Consider taking your losses. The IRS allows for $3,000 in capital losses to reduce your income in the current year. It’s not huge, but when you are trying to reduce your tax bill, this amount certainly helps.
If you are in the 35% federal tax bracket, that $3,000 capital loss can reduce the amount you owe the IRS by $1,050.
Any losses beyond $3000 can be carried forward to offset future years.
I suggest you discuss your specific situation with you tax accountant.
3.) Your Investment Portfolio Should Be Rebalanced
One of the most overlooked components of investing that I see self-investors making, is not realizing that portfolios need to be rebalanced over time. Instead, most set their portfolio allocations once (based on their comfort with risk), and then never look at those allocations again. That just breaks my heart!
Here’s how that happens. Let’s say you own the traditional 60/40 portfolio (60% stock fund, 40% bond fund). Each of those investment funds has a certain distribution rate. That is, either interest from bonds or dividends from stocks. Overtime, those distributions keep getting reinvested back into the fund. However, not all distributions rates are created equal.
Let’s say your stock fund has a distribution rate of 4% and your bond fund has a distribution rate of 1.5%. Well, that means more money is getting reinvested back into the stock fund versus your bond fund. As time goes on, then your stock fund is getting bigger than your bond fund. Now you’re no longer 60/40, you might be more like 80/20 and now in a much riskier portfolio than you wanted!
Does that make sense?
So, you can rebalance on a semi-annual basis and that will likely capture both losses and gains because you are selling and buying the positions to get that back into that 60/40 target allocation.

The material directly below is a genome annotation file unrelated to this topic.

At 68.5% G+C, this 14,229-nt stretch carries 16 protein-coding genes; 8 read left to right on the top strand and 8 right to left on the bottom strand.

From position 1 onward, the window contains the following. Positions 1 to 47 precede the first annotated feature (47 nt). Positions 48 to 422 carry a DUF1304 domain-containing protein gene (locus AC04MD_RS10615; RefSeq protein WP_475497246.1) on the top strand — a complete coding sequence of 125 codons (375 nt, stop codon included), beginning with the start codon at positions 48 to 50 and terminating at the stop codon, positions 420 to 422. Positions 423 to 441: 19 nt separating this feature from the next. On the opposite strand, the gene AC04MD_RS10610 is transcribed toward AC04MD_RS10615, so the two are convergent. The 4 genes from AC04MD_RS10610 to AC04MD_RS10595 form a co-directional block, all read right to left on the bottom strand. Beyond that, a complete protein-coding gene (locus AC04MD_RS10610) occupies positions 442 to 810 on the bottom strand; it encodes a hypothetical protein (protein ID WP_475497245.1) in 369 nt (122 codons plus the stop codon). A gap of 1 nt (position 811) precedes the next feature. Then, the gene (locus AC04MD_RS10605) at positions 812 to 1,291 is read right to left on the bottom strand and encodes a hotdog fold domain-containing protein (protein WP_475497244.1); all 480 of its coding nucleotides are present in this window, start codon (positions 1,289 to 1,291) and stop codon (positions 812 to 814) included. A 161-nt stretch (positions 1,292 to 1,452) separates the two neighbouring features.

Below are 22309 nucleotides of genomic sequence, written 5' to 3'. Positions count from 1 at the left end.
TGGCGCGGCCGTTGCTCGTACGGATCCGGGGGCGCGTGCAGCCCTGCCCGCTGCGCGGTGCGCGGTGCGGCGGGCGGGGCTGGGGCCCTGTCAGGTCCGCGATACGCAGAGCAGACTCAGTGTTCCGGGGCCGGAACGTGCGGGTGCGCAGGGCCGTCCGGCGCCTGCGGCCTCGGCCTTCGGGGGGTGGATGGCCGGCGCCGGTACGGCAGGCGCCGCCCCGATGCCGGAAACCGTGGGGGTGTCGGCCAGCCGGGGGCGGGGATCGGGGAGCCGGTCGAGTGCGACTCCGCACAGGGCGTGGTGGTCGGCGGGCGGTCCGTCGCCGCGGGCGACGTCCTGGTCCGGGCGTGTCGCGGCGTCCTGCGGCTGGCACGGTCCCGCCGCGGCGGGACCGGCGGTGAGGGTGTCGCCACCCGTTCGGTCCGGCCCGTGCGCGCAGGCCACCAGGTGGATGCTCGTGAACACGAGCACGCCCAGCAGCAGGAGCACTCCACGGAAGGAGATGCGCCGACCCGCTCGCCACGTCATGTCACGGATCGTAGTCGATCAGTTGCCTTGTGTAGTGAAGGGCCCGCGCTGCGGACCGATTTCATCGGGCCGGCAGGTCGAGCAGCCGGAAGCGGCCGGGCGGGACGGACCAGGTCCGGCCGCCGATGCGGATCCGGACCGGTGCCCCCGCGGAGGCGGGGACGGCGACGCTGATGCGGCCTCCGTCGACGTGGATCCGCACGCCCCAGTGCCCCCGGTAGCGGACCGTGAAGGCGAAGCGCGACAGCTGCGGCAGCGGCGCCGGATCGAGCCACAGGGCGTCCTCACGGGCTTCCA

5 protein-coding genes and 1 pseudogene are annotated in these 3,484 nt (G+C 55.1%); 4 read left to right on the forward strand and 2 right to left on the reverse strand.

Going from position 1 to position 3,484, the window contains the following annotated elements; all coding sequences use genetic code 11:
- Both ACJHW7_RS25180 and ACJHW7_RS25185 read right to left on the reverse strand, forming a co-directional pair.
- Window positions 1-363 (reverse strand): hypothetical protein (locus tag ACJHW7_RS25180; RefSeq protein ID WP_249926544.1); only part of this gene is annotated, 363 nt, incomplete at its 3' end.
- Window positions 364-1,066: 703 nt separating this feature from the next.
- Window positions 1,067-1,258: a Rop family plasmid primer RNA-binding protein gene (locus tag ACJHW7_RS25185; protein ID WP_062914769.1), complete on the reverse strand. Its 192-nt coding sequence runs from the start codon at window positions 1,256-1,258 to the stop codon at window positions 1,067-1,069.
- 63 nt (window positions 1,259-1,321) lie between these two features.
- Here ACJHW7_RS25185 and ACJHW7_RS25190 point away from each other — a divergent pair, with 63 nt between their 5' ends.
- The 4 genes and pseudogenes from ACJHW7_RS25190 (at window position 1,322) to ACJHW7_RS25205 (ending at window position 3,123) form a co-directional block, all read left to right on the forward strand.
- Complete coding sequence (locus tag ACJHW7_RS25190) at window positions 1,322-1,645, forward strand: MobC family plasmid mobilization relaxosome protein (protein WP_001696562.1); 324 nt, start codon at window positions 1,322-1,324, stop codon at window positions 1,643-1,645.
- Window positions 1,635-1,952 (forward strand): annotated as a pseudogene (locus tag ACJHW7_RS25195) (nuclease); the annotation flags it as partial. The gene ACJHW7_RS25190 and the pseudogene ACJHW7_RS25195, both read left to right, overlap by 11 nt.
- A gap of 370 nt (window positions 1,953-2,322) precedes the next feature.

Again, losses can be a good thing!
Although it may seem counterintuitive to lock in your losses, you can see that it can also be a tremendous help. There are situations where it might make the most sense to better improve your financial situation.
If you want to get advice specific to your situation,
Disclosures: Content in this material is for general information only and not intended to provide specific advice or recommendations for any individual. All performance referenced is historical and is no guarantee of future results. All indices are unmanaged and may not be invested into directly. All investing involves risk including loss of principal. No strategy assures success or protects against loss. There is no guarantee that a diversified portfolio will enhance overall returns or outperform a non-diversified portfolio. Diversification does not protect against market risk. The economic forecasts set forth in this material may not develop as predicted and there can be no guarantee that strategies promoted will be successful. This information is not intended to be a substitute for specific individualized tax advice. We suggest that you discuss your specific tax issues with a qualified tax advisor. Asset allocation does not ensure a profit or protect against a loss. Rebalancing a portfolio may cause investors to incur tax liabilities and/or transaction costs and does not assure a profit or protect against a loss.